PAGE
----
When my wife Kathy and I set out for a week in Paris with our grand-daughter we wanted to do something really special for her. Who would have thought traveling with a 7-year-old would prove so much fun for us, too?
The Musee D'Orsay and Jeu de Paume in Paris have many masterpieces of impressionism on their walls. Claude Monet's gardens in Giverny, just outside Paris have his masterpieces growing and living year round. This is why I travel.
I see Le Lit as an expression of desire -- for the security of a partner, snug under the covers, who would gaze at him with affection, would look deeply, unflinchingly, with love and acceptance, into his eyes. "I want this," I remember saying to myself.
It is 10am. The private coach is waiting exactly where it's supposed to be, in front of the grand main entrance of the Musée d'Orsay. I climb inside and claim a seat alongside my fellow American travelers, of which there are fourteen.
I love sitting in studio classes, experiencing that unique relationship between a master teacher and a student. It always feels like a privilege to hear and see the trust that has been generated and to feel the intensity of the learning and teaching model.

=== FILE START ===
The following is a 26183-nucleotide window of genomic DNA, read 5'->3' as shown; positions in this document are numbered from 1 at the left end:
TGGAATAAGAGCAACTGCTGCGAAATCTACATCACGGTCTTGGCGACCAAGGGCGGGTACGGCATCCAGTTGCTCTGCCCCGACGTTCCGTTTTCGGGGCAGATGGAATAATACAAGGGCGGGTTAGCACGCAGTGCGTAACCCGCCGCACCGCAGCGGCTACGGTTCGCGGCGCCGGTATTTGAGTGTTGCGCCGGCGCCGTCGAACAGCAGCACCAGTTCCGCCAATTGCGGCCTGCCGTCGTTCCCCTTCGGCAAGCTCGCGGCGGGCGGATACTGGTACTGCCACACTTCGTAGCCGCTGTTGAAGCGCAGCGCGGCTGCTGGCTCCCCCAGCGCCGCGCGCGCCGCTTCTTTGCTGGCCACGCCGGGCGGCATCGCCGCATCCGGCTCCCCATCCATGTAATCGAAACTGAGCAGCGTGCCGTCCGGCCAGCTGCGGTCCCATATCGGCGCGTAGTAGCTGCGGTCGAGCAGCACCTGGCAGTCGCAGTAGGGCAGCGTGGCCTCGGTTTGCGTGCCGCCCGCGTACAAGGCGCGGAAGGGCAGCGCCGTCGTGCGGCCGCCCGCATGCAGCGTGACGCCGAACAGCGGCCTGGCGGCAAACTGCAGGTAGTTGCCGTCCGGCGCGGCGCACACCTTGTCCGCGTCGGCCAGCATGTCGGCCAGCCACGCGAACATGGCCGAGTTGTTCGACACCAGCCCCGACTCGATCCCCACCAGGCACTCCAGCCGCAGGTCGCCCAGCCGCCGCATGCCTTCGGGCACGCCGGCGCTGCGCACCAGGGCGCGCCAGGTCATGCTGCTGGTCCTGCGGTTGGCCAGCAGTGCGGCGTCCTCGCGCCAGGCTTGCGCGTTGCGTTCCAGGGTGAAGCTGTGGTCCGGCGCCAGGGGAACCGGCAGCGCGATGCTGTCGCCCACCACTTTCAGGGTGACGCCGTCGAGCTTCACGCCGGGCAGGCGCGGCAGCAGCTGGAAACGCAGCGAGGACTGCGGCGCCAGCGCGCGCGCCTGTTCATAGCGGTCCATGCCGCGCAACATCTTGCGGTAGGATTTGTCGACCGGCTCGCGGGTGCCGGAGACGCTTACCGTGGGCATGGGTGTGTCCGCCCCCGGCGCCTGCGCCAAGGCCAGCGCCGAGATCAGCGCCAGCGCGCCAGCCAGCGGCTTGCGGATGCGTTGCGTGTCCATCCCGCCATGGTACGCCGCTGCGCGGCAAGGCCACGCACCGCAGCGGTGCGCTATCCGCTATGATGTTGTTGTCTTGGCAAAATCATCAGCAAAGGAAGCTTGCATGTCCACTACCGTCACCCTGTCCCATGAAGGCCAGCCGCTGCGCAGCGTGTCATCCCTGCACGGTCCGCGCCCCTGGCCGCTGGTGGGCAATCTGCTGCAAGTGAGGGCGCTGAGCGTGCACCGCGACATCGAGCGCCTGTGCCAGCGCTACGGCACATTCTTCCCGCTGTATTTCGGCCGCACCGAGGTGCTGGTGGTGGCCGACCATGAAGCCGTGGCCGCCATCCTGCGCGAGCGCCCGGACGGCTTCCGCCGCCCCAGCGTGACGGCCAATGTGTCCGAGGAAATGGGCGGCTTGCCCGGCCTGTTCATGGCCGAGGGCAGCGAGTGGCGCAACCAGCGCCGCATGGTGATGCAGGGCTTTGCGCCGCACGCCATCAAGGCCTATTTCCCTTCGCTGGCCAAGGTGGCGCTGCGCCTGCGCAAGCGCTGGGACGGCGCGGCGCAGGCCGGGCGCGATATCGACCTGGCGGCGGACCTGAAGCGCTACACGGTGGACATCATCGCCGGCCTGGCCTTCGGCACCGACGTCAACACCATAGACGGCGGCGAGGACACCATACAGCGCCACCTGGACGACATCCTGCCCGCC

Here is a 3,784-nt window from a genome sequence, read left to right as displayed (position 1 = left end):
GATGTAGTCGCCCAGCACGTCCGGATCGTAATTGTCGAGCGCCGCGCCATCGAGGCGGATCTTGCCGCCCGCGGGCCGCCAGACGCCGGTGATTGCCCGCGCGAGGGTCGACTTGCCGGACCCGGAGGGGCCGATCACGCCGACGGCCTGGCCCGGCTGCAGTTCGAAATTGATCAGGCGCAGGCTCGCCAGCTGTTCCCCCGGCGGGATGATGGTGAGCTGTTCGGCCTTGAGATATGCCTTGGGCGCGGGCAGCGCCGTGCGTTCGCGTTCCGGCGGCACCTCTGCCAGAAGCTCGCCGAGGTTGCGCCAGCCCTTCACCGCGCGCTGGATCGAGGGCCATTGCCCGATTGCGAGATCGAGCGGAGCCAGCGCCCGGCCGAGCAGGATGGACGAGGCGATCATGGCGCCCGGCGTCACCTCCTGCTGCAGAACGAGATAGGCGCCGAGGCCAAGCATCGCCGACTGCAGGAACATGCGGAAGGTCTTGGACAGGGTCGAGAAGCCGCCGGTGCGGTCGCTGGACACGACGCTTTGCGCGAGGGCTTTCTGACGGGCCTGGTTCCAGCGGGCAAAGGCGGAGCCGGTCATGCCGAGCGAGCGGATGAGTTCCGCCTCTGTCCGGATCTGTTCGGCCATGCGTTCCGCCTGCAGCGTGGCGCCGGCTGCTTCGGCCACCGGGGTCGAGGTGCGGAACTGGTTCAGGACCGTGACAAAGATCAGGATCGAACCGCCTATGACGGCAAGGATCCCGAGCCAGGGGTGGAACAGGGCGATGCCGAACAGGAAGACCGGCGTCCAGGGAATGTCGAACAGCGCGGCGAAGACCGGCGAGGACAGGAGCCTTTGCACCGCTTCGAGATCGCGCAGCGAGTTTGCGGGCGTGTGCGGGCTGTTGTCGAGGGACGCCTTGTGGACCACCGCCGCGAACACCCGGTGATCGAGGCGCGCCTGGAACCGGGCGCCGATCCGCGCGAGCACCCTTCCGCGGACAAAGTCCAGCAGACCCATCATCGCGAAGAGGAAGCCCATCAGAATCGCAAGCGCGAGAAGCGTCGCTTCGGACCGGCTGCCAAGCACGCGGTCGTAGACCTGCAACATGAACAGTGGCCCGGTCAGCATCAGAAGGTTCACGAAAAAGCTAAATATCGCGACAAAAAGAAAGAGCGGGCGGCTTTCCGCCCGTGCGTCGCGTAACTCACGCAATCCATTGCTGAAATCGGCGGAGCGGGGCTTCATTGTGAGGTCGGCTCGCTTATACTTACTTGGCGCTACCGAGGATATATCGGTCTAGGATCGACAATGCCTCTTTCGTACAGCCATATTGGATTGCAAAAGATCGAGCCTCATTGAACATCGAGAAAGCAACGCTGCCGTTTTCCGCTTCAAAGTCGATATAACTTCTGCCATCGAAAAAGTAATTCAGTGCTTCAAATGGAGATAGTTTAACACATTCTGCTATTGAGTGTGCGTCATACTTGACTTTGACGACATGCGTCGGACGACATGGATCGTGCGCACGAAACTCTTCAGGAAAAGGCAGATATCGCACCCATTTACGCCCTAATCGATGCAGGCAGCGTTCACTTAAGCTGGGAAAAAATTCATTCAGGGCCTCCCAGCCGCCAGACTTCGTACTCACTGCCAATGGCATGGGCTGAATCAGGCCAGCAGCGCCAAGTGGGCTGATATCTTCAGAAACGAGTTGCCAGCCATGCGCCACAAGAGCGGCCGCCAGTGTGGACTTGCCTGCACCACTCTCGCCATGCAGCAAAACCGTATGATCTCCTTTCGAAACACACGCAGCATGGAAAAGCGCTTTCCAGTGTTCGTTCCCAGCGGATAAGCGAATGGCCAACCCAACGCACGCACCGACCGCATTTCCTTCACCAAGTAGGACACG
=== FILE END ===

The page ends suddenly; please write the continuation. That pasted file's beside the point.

There is a little known story about the controversy surrounding the original architectural drawings of the Statue of Liberty. The first two versions were deemed too voluptuous and sexy for American tastes.
Is taking the kids along all it's cracked up to be? Despite frequent complaints, for many adults the answer must be yes. Families are like roaming packs these days, and kids are now included on more than just the traditional car trips.